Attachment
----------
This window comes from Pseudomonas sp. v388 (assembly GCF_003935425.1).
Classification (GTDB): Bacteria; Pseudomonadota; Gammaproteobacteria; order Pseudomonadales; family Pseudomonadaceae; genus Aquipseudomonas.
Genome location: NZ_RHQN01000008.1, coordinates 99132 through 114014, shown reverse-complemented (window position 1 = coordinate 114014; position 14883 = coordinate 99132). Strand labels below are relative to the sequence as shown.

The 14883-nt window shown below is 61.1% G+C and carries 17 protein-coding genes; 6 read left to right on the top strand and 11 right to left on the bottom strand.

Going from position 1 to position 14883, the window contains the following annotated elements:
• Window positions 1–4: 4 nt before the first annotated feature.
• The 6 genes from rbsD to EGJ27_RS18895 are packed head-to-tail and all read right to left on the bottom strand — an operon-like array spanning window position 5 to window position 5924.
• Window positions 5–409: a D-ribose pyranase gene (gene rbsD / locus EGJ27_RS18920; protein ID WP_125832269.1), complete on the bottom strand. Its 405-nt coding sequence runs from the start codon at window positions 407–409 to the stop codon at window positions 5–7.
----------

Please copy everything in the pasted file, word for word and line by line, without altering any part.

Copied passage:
This window comes from Pseudomonas sp. v388 (assembly GCF_003935425.1).
Classification (GTDB): Bacteria; Pseudomonadota; Gammaproteobacteria; order Pseudomonadales; family Pseudomonadaceae; genus Aquipseudomonas.
Genome location: NZ_RHQN01000008.1, coordinates 99132 through 114014, shown reverse-complemented (window position 1 = coordinate 114014; position 14883 = coordinate 99132). Strand labels below are relative to the sequence as shown.

The 14883-nt window shown below is 61.1% G+C and carries 17 protein-coding genes; 6 read left to right on the top strand and 11 right to left on the bottom strand.

Going from position 1 to position 14883, the window contains the following annotated elements:
• Window positions 1–4: 4 nt before the first annotated feature.
• The 6 genes from rbsD to EGJ27_RS18895 are packed head-to-tail and all read right to left on the bottom strand — an operon-like array spanning window position 5 to window position 5924.
• Window positions 5–409: a D-ribose pyranase gene (gene rbsD / locus EGJ27_RS18920; protein ID WP_125832269.1), complete on the bottom strand. Its 405-nt coding sequence runs from the start codon at window positions 407–409 to the stop codon at window positions 5–7.